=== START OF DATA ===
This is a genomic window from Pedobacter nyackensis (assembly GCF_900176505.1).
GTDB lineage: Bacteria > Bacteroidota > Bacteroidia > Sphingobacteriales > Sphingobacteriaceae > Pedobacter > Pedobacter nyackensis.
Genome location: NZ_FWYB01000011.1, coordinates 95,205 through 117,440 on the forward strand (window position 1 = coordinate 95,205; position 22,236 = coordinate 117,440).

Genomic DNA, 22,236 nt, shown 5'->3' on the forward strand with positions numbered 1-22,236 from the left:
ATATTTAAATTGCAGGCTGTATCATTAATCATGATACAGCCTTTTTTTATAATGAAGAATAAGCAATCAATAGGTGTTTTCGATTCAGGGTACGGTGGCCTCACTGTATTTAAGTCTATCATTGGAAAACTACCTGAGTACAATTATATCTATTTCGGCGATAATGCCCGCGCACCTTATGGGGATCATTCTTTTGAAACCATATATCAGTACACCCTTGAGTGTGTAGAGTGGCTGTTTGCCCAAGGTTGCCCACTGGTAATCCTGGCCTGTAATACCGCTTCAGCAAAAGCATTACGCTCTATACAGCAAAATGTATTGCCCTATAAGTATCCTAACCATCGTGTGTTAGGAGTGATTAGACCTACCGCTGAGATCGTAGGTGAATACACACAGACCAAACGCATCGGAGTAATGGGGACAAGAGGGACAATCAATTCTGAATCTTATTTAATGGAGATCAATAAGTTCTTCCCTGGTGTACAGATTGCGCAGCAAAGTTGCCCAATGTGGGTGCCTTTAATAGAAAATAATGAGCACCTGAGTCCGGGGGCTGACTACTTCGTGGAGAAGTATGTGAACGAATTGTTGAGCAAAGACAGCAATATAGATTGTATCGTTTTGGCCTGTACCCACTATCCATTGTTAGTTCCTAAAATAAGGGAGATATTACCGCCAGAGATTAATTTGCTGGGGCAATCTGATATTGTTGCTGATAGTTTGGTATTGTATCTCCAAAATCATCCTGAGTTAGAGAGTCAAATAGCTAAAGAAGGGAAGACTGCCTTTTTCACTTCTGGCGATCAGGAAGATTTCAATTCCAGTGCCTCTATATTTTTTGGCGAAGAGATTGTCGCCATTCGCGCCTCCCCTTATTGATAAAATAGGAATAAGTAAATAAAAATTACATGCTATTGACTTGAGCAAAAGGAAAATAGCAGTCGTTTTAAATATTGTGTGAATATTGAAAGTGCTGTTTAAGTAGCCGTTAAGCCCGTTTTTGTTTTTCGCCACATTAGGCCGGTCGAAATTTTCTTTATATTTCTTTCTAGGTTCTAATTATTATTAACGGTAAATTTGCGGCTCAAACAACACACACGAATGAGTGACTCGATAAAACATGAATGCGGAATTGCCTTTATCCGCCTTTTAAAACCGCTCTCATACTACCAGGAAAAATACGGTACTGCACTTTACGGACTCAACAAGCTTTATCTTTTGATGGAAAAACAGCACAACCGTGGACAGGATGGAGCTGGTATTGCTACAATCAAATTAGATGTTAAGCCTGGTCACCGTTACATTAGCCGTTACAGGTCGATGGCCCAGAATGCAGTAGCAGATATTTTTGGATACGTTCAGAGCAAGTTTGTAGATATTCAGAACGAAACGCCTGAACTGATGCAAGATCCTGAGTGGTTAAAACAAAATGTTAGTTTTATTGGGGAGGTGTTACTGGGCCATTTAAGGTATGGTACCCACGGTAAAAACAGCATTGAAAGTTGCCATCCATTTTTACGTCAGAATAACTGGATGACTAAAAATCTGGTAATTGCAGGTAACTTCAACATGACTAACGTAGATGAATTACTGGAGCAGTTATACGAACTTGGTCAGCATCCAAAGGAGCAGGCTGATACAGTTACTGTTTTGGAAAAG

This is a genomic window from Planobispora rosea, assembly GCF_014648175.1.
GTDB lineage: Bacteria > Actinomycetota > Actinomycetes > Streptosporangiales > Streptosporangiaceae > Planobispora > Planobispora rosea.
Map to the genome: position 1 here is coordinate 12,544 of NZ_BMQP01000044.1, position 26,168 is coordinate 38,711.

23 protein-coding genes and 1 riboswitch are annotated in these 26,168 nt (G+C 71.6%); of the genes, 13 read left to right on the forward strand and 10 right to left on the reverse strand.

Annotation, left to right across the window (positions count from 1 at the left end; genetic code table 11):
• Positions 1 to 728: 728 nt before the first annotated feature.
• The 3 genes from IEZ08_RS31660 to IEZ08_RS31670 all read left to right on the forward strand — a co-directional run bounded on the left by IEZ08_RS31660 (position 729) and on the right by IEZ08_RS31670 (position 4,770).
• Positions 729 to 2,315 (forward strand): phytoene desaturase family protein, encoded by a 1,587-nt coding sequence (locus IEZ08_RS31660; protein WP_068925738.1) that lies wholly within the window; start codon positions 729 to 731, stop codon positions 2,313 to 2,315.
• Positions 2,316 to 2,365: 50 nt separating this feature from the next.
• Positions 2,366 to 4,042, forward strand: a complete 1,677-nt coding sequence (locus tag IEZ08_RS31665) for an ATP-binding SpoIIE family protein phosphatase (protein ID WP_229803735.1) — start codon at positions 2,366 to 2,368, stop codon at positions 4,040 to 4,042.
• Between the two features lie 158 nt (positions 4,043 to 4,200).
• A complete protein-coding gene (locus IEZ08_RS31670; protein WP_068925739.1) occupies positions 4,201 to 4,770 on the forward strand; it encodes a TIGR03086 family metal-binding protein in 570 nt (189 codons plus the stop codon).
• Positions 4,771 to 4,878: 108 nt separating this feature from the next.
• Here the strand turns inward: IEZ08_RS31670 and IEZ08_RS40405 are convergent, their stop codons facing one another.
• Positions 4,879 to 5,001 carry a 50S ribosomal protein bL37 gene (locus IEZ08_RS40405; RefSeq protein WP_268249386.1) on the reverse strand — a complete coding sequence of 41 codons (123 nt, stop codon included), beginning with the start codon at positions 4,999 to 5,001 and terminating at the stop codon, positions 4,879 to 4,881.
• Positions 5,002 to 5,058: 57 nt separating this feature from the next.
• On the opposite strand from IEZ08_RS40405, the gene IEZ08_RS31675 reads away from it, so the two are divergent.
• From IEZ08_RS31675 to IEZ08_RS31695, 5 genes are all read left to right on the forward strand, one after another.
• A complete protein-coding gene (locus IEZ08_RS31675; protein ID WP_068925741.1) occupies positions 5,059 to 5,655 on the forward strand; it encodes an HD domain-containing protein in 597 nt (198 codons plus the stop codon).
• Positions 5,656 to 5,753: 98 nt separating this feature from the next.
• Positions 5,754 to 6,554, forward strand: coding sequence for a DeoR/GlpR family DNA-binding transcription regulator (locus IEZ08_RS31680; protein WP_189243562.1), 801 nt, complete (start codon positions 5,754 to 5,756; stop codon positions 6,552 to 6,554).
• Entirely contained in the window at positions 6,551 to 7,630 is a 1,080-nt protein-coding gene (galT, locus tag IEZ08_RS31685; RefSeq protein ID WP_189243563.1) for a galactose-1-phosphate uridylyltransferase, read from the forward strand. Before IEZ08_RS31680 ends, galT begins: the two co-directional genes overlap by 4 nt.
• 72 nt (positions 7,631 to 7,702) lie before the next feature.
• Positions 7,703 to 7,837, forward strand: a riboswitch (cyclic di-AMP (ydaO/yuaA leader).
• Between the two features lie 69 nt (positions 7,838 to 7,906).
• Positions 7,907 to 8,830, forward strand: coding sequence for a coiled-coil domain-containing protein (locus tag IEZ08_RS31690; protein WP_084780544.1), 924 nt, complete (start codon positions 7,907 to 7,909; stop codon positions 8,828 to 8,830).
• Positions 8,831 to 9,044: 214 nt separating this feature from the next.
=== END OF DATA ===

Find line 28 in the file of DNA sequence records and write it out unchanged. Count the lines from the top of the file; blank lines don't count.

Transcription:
• 72 nt (positions 7,631 to 7,702) lie before the next feature.